Living Reference Work Entry

Handbook of Cyber-Development, Cyber-Democracy, and Cyber-Defense

pp 1-28

Date: Latest Version

What Happened to the Public Sphere? The Networked Public Sphere and Public Opinion Formation

  • Jonas KaiserAffiliated withDepartment for Political and Social Sciences, Zeppelin UniversityBerkman Klein Center for Internet & Society, Harvard University Email author 
  • , Birte FähnrichAffiliated withZeppelin University
  • , Markus RhombergAffiliated withDepartment for Political and Social Sciences, Zeppelin University
  • , Peter FilzmaierAffiliated withPlatform Political Communication, Danube University Krems


The concepts of democracy, public sphere, and public opinion are as closely intertwined as contested. Since the dawn of the Internet, scholars have argued about its opportunities, challenges, and risks for society. Recent developments appear fundamental in that they have touched upon the core of Western democracies – the making of a public sphere and the forming of public opinion. The spread of digital media and changing modes of communication thus have made it necessary to reconsider classical conceptions of public sphere and public opinion. Against this background, we will posit that the emergence of the networked public sphere forces us to rethink the concepts of public sphere and public opinion in a less normative, more open, and interactive way that both is permeable to the offline world as well as to transnational demands and influences.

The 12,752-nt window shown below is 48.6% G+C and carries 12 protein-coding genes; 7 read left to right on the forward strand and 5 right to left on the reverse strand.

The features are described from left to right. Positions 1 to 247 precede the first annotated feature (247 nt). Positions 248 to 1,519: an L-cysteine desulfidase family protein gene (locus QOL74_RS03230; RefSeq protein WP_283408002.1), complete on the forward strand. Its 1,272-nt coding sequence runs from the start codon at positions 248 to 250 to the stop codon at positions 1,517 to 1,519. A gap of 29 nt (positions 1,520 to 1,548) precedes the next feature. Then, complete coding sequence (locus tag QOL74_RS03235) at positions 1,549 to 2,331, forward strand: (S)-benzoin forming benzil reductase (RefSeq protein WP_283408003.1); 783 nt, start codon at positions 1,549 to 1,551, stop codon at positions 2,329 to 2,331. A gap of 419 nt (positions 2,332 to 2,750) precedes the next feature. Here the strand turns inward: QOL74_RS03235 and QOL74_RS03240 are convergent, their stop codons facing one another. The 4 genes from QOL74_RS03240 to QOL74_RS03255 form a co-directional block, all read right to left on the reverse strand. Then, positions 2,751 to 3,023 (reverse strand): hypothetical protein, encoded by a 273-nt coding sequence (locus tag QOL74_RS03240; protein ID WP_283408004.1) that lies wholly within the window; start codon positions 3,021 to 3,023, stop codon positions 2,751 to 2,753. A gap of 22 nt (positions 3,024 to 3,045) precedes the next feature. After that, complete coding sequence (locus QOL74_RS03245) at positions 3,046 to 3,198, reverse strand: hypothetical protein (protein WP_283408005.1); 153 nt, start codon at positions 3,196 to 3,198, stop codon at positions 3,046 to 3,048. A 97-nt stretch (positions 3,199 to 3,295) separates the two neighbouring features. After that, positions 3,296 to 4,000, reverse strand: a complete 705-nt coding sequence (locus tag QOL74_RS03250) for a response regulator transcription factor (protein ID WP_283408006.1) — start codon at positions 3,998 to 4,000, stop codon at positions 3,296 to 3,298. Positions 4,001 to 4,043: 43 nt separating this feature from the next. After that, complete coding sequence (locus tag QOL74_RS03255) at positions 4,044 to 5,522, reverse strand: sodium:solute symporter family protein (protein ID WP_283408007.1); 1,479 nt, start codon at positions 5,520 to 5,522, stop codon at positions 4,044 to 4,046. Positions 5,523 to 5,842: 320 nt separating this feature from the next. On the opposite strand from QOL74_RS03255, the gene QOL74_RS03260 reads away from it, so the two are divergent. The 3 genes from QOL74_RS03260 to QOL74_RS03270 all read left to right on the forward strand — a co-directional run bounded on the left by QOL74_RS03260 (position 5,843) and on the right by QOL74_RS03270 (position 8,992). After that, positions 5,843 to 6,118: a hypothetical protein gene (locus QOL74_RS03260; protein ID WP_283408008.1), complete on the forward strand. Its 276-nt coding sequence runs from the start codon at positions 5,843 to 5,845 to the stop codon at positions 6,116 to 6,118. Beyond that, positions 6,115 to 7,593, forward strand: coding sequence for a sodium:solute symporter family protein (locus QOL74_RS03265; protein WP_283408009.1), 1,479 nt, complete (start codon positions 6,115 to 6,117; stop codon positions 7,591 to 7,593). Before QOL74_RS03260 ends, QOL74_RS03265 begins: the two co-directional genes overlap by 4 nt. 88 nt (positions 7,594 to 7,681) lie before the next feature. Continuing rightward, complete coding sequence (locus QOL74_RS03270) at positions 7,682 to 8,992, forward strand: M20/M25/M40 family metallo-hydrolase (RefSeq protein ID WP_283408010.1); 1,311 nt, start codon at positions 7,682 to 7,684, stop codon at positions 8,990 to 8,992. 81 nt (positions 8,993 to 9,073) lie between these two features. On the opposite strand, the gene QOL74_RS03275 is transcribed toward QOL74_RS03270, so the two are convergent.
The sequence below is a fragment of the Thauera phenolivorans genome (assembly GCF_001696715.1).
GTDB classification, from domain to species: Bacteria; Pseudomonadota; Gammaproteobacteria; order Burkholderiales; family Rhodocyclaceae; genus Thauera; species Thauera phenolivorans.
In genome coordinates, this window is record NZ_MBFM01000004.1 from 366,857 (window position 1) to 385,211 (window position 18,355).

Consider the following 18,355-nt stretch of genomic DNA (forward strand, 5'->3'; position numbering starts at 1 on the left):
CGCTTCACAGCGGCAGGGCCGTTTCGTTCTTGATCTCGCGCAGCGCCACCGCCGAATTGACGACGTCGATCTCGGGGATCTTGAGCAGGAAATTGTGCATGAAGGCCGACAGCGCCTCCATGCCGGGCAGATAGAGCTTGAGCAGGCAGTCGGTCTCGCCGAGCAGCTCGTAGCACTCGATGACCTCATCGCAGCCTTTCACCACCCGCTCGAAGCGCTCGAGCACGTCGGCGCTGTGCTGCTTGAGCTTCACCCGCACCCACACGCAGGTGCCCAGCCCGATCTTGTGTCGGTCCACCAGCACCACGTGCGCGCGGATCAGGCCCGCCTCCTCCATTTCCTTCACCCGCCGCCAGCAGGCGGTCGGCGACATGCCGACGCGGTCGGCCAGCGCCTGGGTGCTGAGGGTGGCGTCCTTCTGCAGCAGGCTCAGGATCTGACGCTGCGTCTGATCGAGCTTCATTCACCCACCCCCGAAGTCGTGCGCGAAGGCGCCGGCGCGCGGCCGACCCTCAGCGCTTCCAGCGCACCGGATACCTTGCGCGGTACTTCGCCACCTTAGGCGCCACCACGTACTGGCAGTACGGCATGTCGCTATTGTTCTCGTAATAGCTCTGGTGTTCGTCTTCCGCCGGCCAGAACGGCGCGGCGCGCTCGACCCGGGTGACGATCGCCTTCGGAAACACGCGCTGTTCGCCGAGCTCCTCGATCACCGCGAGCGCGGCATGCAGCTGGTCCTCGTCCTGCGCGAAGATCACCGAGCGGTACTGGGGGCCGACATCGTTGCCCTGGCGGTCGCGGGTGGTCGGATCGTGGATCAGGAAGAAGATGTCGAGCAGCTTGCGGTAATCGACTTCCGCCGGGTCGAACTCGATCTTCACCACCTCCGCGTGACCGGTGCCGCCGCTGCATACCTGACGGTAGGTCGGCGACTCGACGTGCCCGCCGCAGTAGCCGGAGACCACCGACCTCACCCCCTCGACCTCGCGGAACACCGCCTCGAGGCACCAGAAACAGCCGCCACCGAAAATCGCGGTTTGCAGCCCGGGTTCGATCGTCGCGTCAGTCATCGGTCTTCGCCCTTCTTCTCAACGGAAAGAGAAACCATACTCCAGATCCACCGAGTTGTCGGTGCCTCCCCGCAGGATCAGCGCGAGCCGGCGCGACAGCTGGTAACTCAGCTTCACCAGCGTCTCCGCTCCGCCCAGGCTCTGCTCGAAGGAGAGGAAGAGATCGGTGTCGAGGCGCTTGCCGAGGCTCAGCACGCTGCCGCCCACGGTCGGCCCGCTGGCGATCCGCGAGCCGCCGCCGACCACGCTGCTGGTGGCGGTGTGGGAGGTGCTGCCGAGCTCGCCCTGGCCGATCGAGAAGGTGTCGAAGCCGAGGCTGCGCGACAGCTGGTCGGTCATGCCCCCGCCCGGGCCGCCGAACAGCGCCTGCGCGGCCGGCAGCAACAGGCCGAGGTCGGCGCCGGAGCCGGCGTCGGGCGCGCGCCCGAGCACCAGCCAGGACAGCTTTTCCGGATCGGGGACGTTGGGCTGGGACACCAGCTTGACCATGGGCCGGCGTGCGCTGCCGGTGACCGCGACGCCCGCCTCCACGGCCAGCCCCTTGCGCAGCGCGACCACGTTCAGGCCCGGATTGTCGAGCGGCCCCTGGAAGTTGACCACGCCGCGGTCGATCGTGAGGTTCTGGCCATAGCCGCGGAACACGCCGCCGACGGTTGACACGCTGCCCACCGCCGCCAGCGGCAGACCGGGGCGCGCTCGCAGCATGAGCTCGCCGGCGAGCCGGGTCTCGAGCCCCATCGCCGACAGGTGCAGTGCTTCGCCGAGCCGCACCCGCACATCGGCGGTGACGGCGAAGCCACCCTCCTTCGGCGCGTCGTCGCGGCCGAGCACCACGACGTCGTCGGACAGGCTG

Public sphere Public opinion Internet Network Democracy Social media Agenda setting Climate of opinion Mass media Digital divide Online communication Fragmentation Anonymity Participation Opinion leader Spiral of silence